AND NOW, this 9th day of November, 2007, the order of the Pennsylvania Board of Probation and Parole is reversed and the matter is remanded to the Board for the imposition of back-time in accordance with this opinion.

[1] Va. Code Ann. § 18.2-95, defines Larceny and Grand Larceny as:

Any person who (i) commits larceny from the person of another of money or other thing of value of $5 or more, (ii) commits simple larceny not from the person of another of goods and chattels of the value of $200 or more, or (iii) commits simple larceny not from the person of another of any firearm, regardless of the firearm’s value, shall be guilty of grand larceny, punishable by imprisonment in a state correctional facility for not less than one nor more than twenty years or, in the discretion of the jury or court trying the case without a jury, be confined in jail for a period not exceeding twelve months or fined not more than $2,500, either or both.

[2] A recommitment is not a second punishment for the original offense; it has no effect on the original judicially-imposed sentence. Recommitment is an administrative determination that the parolee should be reentered to serve all or part of the unexpired term of his original sentence. The period of recommitment set by the Board, which may be less than the unexpired term of the parolee’s sentence, simply establishes a new parole eligibility date for the parolee; it does not entitle him to release after that period of time. Upon completion of this period of back-time, the parolee has the right to again apply for parole and have his application considered by the Board. Rivenbark v. Pennsylvania Board of Probation and Parole, 509 Pa. 248, 253, 501 A.2d 1110, 1113 (1985), citing Krantz v. Pennsylvania Board of Probation and Parole, 86 Pa.Cmwlth. 38, 483 A.2d 1044 (1984).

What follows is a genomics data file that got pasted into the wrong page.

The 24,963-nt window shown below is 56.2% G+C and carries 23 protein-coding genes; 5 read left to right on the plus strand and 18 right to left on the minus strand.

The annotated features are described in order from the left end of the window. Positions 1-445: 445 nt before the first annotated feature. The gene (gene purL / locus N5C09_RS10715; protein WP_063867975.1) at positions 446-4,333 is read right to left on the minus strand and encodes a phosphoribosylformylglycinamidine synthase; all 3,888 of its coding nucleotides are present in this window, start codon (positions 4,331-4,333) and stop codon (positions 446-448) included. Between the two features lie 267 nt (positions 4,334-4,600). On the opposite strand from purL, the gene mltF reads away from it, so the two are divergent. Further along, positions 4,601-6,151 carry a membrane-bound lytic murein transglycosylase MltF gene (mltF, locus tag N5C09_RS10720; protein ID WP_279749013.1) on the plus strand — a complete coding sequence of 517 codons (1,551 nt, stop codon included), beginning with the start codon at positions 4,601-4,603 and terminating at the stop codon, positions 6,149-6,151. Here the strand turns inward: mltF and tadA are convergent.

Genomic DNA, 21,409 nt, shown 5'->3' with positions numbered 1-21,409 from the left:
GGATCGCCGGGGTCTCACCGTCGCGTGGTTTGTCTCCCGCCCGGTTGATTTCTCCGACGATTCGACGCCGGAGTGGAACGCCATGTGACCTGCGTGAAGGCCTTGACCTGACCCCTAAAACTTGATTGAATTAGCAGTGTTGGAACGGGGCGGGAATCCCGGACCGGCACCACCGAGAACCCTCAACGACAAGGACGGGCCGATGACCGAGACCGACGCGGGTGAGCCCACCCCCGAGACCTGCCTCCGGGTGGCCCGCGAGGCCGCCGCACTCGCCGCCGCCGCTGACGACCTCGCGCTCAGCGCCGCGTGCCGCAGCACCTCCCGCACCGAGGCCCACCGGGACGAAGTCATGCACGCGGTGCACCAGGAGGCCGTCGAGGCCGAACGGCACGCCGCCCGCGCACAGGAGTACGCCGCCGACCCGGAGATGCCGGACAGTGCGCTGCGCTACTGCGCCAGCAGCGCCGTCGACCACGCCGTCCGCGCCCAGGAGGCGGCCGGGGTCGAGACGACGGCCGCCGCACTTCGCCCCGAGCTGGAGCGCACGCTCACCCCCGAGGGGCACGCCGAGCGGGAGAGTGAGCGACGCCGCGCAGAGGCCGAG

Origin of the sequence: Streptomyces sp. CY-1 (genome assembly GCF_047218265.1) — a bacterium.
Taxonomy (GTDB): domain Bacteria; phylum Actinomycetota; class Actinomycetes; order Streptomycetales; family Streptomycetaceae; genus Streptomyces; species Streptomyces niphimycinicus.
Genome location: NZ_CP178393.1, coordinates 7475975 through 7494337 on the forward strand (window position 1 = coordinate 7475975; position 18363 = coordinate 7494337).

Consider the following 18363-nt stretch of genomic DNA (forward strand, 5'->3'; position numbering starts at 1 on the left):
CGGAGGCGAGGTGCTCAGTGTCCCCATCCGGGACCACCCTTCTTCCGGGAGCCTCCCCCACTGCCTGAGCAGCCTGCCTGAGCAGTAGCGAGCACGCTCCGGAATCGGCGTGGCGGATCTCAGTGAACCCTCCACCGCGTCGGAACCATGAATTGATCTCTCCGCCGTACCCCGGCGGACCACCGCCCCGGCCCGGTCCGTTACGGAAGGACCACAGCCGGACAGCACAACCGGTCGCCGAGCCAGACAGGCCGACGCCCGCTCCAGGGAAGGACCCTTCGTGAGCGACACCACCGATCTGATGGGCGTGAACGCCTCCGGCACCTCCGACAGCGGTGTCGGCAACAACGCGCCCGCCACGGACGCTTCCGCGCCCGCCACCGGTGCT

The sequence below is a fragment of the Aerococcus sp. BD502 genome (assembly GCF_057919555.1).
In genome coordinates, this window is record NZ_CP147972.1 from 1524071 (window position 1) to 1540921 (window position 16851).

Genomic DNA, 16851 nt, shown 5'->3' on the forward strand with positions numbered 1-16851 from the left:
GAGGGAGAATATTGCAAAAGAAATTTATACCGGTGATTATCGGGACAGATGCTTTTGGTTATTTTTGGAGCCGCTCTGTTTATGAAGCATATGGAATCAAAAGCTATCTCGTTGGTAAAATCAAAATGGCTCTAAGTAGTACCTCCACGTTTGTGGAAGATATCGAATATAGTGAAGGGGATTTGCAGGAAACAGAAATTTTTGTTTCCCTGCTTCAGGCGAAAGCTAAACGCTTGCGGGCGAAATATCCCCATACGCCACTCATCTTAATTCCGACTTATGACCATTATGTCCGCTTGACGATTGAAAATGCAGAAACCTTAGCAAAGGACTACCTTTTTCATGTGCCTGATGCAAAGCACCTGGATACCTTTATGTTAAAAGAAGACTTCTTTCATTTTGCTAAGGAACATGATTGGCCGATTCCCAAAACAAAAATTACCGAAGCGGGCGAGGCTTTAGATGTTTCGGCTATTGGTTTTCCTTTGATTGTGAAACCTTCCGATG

[3] When parole is revoked, whether for technical or criminal violations of the conditions for parole, the Board imposes a specific period of time that must be served in prison and credited to the sentence being served on parole before the prisoner will again be considered for parole on that sentence. That period is commonly referred to as “back-time.”